To understand this software, you have to understand the problem it’s trying to solve. Oculus’ John Carmack talks about the problems with 3D panoramic capture.
“What they wind up doing is, you’ve got slices taken from multiple cameras, so straight ahead it’s the proper stereo […] and then over here it’s proper for this [angle]. But that means that if you’re looking at what was right for the eyes over here but you are looking at out of the corner of your eye over here, […] it’s not the right disparity for the eyes. And then, even worse, if you [roll your head], it gets all kind of bad, because it’s set up just for the eyes straight ahead. “
Jump is a way to fix this. Google uses machine vision technology to compare the images together and figure out the 3D geometry of the scene. The software uses this reconstruction to create a clean, stitch-free perspective, with perfect stereo from every angle.
Google plans to allow this sort of content to be viewed through YouTube using Google Cardboard — though there’s no word yet on support for more sophisticated VR headsets like the Oculus Rift.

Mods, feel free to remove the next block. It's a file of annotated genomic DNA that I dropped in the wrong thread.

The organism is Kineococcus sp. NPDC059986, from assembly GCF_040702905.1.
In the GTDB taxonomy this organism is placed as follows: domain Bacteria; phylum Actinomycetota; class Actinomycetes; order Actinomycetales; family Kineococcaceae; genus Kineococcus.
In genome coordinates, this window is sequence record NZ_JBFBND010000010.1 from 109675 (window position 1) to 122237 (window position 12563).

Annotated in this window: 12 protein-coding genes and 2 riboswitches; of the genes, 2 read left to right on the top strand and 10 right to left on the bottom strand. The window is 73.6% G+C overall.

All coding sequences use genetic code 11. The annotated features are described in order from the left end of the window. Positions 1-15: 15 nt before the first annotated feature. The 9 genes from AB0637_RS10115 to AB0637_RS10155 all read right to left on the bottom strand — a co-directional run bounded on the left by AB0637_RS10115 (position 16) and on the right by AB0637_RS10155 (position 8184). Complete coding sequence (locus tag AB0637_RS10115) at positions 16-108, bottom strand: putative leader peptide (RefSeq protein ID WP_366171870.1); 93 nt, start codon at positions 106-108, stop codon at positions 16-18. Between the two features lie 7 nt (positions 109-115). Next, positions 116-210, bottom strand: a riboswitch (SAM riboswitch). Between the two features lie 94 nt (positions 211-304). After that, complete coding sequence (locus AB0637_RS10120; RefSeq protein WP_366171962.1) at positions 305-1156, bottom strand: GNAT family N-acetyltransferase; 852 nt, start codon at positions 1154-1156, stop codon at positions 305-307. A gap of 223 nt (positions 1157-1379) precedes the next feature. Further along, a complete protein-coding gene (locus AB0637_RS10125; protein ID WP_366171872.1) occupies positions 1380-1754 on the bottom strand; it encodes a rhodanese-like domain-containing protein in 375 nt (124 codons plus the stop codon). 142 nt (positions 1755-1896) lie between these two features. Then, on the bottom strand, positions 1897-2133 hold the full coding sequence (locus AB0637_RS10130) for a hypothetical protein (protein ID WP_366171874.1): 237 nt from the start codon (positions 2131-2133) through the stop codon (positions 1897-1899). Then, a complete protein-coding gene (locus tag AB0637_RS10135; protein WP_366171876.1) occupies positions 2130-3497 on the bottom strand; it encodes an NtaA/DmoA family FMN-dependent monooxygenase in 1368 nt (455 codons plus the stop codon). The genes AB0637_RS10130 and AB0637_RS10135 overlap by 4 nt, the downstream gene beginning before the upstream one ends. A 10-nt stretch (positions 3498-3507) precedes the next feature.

That’s already a huge win. Yet, the technology can be used to do more — a lot more. During the demo, Google shows the virtual camera moving around inside the ring, smoothly updating the perspective. Right now, Google is baking the 3D data to stereo panoramas. The illusion will work from any rotation, but will break down if you roll your head or move around.
In the future, though, Google could show you the reconstructed 3D geometry directly, giving you a full VR video experience. Maybe one that supports every axis of rotation, as well as a significant degree of positional tracking. This is not yet implemented, but it is a tantalizing possibility for a major step forward in VR video.
Google Cardboard has a lot of issues, but even the best example of mobile VR, Samsung’s Gear VR headset , still has one major drawback — no positional tracking.
Rotational tracking is pretty straightforward. You can use gyroscopes to detect how much your head turns, and the Earth’s magnetic poles provide a convenient reference to prevent drift. This amounts to a couple of dollars’ worth of sensors, which already come pre-installed in most smartphones.
Positional tracking is a whole another plate of poutine. Different companies have tackled the problem in different ways. Oculus uses an external camera paired to tracking dots on the headset, allowing it to be tracked using machine vision.